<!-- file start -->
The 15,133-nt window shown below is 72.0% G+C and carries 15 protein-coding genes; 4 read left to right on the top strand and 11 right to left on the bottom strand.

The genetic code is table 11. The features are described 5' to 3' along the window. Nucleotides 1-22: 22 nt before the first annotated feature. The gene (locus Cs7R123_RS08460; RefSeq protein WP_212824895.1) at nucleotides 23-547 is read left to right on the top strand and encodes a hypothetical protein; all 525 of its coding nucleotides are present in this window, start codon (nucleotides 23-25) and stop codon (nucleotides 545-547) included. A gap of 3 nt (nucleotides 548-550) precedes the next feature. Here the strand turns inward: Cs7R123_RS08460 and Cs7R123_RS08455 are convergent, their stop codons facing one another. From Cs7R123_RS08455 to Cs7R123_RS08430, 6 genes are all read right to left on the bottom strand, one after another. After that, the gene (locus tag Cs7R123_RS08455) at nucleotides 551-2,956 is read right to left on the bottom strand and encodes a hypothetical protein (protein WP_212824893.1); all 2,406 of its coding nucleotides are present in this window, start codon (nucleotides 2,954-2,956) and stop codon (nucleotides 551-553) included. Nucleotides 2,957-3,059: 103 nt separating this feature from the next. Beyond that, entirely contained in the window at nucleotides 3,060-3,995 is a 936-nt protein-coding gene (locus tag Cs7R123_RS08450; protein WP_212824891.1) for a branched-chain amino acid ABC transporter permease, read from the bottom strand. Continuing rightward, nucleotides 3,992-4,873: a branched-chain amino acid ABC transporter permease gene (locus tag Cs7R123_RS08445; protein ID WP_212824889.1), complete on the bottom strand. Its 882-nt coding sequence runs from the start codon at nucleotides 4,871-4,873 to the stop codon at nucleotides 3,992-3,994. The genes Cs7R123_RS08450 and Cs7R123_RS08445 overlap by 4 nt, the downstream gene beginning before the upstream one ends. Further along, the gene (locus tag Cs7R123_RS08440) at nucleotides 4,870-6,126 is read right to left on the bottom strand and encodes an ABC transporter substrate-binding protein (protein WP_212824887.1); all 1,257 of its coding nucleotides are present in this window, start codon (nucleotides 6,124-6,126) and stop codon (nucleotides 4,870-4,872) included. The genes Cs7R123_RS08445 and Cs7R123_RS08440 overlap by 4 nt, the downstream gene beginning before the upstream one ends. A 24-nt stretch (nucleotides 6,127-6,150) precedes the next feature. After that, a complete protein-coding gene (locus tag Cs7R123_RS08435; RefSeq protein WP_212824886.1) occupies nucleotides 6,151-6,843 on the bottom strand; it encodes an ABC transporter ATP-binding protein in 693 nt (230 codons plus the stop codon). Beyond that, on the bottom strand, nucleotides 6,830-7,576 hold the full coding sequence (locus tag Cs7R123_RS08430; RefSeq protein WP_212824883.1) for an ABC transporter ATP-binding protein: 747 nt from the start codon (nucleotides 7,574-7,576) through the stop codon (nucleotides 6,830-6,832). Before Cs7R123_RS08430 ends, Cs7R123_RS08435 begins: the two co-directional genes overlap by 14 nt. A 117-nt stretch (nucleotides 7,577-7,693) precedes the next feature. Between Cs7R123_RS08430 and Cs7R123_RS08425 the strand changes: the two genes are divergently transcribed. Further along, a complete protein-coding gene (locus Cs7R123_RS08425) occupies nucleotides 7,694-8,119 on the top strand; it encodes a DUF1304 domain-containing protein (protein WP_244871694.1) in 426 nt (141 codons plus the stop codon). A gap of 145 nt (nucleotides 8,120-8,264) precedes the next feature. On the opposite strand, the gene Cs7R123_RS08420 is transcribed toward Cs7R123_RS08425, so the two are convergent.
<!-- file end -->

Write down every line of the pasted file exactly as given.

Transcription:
The 15,133-nt window shown below is 72.0% G+C and carries 15 protein-coding genes; 4 read left to right on the top strand and 11 right to left on the bottom strand.

The genetic code is table 11. The features are described 5' to 3' along the window. Nucleotides 1-22: 22 nt before the first annotated feature. The gene (locus Cs7R123_RS08460; RefSeq protein WP_212824895.1) at nucleotides 23-547 is read left to right on the top strand and encodes a hypothetical protein; all 525 of its coding nucleotides are present in this window, start codon (nucleotides 23-25) and stop codon (nucleotides 545-547) included. A gap of 3 nt (nucleotides 548-550) precedes the next feature. Here the strand turns inward: Cs7R123_RS08460 and Cs7R123_RS08455 are convergent, their stop codons facing one another. From Cs7R123_RS08455 to Cs7R123_RS08430, 6 genes are all read right to left on the bottom strand, one after another. After that, the gene (locus tag Cs7R123_RS08455) at nucleotides 551-2,956 is read right to left on the bottom strand and encodes a hypothetical protein (protein WP_212824893.1); all 2,406 of its coding nucleotides are present in this window, start codon (nucleotides 2,954-2,956) and stop codon (nucleotides 551-553) included. Nucleotides 2,957-3,059: 103 nt separating this feature from the next. Beyond that, entirely contained in the window at nucleotides 3,060-3,995 is a 936-nt protein-coding gene (locus tag Cs7R123_RS08450; protein WP_212824891.1) for a branched-chain amino acid ABC transporter permease, read from the bottom strand. Continuing rightward, nucleotides 3,992-4,873: a branched-chain amino acid ABC transporter permease gene (locus tag Cs7R123_RS08445; protein ID WP_212824889.1), complete on the bottom strand. Its 882-nt coding sequence runs from the start codon at nucleotides 4,871-4,873 to the stop codon at nucleotides 3,992-3,994. The genes Cs7R123_RS08450 and Cs7R123_RS08445 overlap by 4 nt, the downstream gene beginning before the upstream one ends. Further along, the gene (locus tag Cs7R123_RS08440) at nucleotides 4,870-6,126 is read right to left on the bottom strand and encodes an ABC transporter substrate-binding protein (protein WP_212824887.1); all 1,257 of its coding nucleotides are present in this window, start codon (nucleotides 6,124-6,126) and stop codon (nucleotides 4,870-4,872) included. The genes Cs7R123_RS08445 and Cs7R123_RS08440 overlap by 4 nt, the downstream gene beginning before the upstream one ends. A 24-nt stretch (nucleotides 6,127-6,150) precedes the next feature. After that, a complete protein-coding gene (locus tag Cs7R123_RS08435; RefSeq protein WP_212824886.1) occupies nucleotides 6,151-6,843 on the bottom strand; it encodes an ABC transporter ATP-binding protein in 693 nt (230 codons plus the stop codon). Beyond that, on the bottom strand, nucleotides 6,830-7,576 hold the full coding sequence (locus tag Cs7R123_RS08430; RefSeq protein WP_212824883.1) for an ABC transporter ATP-binding protein: 747 nt from the start codon (nucleotides 7,574-7,576) through the stop codon (nucleotides 6,830-6,832). Before Cs7R123_RS08430 ends, Cs7R123_RS08435 begins: the two co-directional genes overlap by 14 nt. A 117-nt stretch (nucleotides 7,577-7,693) precedes the next feature. Between Cs7R123_RS08430 and Cs7R123_RS08425 the strand changes: the two genes are divergently transcribed. Further along, a complete protein-coding gene (locus Cs7R123_RS08425) occupies nucleotides 7,694-8,119 on the top strand; it encodes a DUF1304 domain-containing protein (protein WP_244871694.1) in 426 nt (141 codons plus the stop codon). A gap of 145 nt (nucleotides 8,120-8,264) precedes the next feature. On the opposite strand, the gene Cs7R123_RS08420 is transcribed toward Cs7R123_RS08425, so the two are convergent.